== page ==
Mylo Xyloto

Mylo Xyloto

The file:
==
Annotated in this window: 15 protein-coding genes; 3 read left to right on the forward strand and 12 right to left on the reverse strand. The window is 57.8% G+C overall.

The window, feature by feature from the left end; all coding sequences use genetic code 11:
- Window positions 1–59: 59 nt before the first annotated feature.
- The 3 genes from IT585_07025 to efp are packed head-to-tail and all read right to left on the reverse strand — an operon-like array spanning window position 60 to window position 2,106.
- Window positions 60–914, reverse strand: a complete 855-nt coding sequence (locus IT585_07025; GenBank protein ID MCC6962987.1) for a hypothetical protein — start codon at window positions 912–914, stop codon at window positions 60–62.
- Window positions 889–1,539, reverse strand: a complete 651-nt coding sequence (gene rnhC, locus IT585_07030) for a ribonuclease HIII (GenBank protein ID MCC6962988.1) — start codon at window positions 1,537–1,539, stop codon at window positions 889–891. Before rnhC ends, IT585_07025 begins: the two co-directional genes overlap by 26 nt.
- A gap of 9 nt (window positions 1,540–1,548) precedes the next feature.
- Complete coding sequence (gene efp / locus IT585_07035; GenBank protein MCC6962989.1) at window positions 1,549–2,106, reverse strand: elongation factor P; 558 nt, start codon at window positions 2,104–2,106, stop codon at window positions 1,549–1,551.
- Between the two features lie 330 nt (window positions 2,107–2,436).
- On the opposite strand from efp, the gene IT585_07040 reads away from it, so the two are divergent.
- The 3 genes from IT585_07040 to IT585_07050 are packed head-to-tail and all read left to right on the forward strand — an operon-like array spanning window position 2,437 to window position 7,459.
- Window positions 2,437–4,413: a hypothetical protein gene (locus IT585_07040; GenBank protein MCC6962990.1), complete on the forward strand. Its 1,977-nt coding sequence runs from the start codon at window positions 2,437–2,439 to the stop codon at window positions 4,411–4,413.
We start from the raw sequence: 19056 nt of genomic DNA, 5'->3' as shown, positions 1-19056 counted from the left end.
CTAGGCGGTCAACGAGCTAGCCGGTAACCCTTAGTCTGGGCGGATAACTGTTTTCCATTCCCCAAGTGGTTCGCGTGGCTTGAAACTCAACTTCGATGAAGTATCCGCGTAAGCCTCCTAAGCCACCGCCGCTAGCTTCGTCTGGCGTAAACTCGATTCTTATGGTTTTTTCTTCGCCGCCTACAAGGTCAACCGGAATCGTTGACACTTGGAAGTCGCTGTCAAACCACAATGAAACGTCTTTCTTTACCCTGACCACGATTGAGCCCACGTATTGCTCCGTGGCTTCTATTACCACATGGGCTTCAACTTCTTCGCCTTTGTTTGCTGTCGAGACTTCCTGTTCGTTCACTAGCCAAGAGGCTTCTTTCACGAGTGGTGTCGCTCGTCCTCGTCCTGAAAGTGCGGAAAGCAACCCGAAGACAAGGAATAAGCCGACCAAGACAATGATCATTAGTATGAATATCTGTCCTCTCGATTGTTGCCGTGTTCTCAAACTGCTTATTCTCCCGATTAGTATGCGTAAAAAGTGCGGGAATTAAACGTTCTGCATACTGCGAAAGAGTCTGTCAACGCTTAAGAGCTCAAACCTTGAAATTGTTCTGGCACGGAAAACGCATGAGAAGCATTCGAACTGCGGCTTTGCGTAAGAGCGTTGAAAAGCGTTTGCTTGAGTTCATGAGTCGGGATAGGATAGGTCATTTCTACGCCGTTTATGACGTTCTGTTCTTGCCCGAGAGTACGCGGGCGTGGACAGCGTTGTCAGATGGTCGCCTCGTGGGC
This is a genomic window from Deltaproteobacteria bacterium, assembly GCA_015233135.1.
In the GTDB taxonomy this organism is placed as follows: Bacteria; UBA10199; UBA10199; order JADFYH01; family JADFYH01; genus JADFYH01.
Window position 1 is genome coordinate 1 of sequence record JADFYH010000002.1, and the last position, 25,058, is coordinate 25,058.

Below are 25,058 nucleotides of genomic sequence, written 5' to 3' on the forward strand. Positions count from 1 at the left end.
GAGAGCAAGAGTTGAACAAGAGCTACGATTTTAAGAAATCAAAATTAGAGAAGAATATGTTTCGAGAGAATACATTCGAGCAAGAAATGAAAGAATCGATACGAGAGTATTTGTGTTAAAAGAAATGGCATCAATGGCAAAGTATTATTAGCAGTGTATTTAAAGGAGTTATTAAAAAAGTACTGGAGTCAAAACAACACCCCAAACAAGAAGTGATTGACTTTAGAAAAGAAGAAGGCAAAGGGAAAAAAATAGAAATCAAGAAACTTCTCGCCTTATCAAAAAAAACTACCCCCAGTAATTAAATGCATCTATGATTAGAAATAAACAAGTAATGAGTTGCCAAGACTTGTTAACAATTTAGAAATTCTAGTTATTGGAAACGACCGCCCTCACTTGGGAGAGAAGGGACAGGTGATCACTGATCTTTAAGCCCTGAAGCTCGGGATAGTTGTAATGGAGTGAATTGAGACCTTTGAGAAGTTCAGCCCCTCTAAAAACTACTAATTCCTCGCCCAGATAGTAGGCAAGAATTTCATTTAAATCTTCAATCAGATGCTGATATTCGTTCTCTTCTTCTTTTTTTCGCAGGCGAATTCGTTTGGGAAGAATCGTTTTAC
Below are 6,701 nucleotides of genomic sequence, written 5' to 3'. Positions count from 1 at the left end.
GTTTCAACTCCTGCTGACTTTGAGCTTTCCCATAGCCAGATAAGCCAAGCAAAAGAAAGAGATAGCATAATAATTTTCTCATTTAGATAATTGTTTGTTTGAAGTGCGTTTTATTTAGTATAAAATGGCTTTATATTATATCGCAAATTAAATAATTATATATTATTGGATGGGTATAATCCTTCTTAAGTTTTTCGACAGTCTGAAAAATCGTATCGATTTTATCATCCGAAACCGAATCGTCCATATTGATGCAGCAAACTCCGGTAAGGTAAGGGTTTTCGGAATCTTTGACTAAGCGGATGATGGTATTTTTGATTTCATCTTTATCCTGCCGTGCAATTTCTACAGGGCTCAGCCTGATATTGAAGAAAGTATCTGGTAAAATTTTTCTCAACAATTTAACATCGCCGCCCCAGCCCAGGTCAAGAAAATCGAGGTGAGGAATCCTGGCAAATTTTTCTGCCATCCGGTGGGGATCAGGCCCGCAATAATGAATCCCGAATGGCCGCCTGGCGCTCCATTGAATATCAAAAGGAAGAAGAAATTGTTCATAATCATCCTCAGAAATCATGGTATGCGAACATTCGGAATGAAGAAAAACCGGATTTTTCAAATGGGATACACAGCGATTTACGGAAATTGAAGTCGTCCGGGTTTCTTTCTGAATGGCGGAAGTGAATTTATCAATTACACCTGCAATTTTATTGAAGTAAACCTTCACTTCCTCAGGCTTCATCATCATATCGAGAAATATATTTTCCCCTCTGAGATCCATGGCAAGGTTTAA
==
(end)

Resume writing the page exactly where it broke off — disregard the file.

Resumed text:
Coldplay had the wind in its sails as the band arrived at its fifth record. 2008’s Viva la Vida or Death and All His Friends had made for an exhilarating course correction after the uncertainty of 2005’s X&Y and here they seemed emboldened by the momentum their fourth record had generated. Mylo Xyloto is the sound of Coldplay fully embracing their status as one of the world’s biggest bands, a record that introduced a sense of spectacular into the mix where everything—the Day-Glo artwork and style, the luminous sonics, the silly title—feels pushed to the utmost degree. It’s Coldplay at their most bombastic. It could have headed in the opposite direction, though. The original plan was to make a stripped-down album that would hark back to the stark introspection and acoustic guitars of the early work. But big tunes that deserved big production kept arriving and Chris Martin, Jonny Buckland, Guy Berryman, and Will Champion found themselves writing two records that differed in sound and vibe. It was working on a raw, accordion-led version of “Charlie Brown” that put an end to that notion when Berryman suggested it was madness not to do it as a panoramic rock-pop sing-along. The acoustic record was shelved and, in its wake, came Mylo Xyloto. The finished version of “Charlie Brown” featured no accordion. Instead, it sounded like Achtung Baby-era U2 being launched into space. A concept album set on the fictional planet of Silencia and telling the tale of a war against sound and color—can you tell that Coldplay was embracing the spirit of theatricality here?—Mylo Xyloto saw the quartet brighten their sonic palette with the kaleidoscopic sound of modern pop, where their trademark shimmering guitar lines and muscular rhythms are elevated by strobing synths, R&B beats, and layered soundscapes. The dynamic production would count for nothing without rapturous hooks to hang everything on, though, and Coldplay had them in spades. The swirling melodrama of “Paradise” was their best pop moment, yet that was given a run for its money by the Rihanna-featuring electro-pop euphoria of “Princess Of China,” while the cosmic rave thrust of “Every Teardrop Is a Waterfall” showed they could still do yearning on such a grand canvas. The smattering of lower-key songs throughout the record— the round-the-campfire strums of “Us Against the World,” “U.F.O.”’s finger-picked folk, the glacial contemplation of closer “Up With the Birds”—were just as essential, gear changes that gave the album its bearings. Perhaps aware that they had taken this sound as far as it could go, they changed tack on their next record, but Mylo Xyloto had already had the desired effect. This was the album that blew Coldplay’s sonic horizons wide open.

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